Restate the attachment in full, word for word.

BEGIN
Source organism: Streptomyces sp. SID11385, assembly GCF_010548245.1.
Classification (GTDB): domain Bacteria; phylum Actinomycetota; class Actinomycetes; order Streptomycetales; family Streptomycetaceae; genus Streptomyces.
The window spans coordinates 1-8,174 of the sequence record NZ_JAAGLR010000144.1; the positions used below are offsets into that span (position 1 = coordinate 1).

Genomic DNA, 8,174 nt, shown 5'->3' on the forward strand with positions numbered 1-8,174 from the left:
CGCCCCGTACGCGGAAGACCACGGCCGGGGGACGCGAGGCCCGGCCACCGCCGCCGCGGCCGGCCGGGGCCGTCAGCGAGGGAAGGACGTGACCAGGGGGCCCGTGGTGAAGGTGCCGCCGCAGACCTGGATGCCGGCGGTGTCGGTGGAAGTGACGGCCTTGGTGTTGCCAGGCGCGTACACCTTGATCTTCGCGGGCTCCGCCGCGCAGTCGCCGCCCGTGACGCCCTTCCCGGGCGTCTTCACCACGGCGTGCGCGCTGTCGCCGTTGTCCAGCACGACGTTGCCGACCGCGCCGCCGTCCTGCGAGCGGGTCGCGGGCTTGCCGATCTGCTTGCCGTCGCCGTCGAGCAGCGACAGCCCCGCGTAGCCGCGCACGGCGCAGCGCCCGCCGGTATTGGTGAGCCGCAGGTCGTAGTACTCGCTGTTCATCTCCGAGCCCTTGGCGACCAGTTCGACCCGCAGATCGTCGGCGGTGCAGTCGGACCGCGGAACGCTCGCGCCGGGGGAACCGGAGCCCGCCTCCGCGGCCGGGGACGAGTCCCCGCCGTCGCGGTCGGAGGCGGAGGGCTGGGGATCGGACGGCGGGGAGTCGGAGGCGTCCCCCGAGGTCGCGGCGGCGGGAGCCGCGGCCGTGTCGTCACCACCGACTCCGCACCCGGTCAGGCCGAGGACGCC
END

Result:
Source organism: Streptomyces sp. SID11385, assembly GCF_010548245.1.
Classification (GTDB): domain Bacteria; phylum Actinomycetota; class Actinomycetes; order Streptomycetales; family Streptomycetaceae; genus Streptomyces.
The window spans coordinates 1-8,174 of the sequence record NZ_JAAGLR010000144.1; the positions used below are offsets into that span (position 1 = coordinate 1).

Genomic DNA, 8,174 nt, shown 5'->3' on the forward strand with positions numbered 1-8,174 from the left:
CGCCCCGTACGCGGAAGACCACGGCCGGGGGACGCGAGGCCCGGCCACCGCCGCCGCGGCCGGCCGGGGCCGTCAGCGAGGGAAGGACGTGACCAGGGGGCCCGTGGTGAAGGTGCCGCCGCAGACCTGGATGCCGGCGGTGTCGGTGGAAGTGACGGCCTTGGTGTTGCCAGGCGCGTACACCTTGATCTTCGCGGGCTCCGCCGCGCAGTCGCCGCCCGTGACGCCCTTCCCGGGCGTCTTCACCACGGCGTGCGCGCTGTCGCCGTTGTCCAGCACGACGTTGCCGACCGCGCCGCCGTCCTGCGAGCGGGTCGCGGGCTTGCCGATCTGCTTGCCGTCGCCGTCGAGCAGCGACAGCCCCGCGTAGCCGCGCACGGCGCAGCGCCCGCCGGTATTGGTGAGCCGCAGGTCGTAGTACTCGCTGTTCATCTCCGAGCCCTTGGCGACCAGTTCGACCCGCAGATCGTCGGCGGTGCAGTCGGACCGCGGAACGCTCGCGCCGGGGGAACCGGAGCCCGCCTCCGCGGCCGGGGACGAGTCCCCGCCGTCGCGGTCGGAGGCGGAGGGCTGGGGATCGGACGGCGGGGAGTCGGAGGCGTCCCCCGAGGTCGCGGCGGCGGGAGCCGCGGCCGTGTCGTCACCACCGACTCCGCACCCGGTCAGGCCGAGGACGCC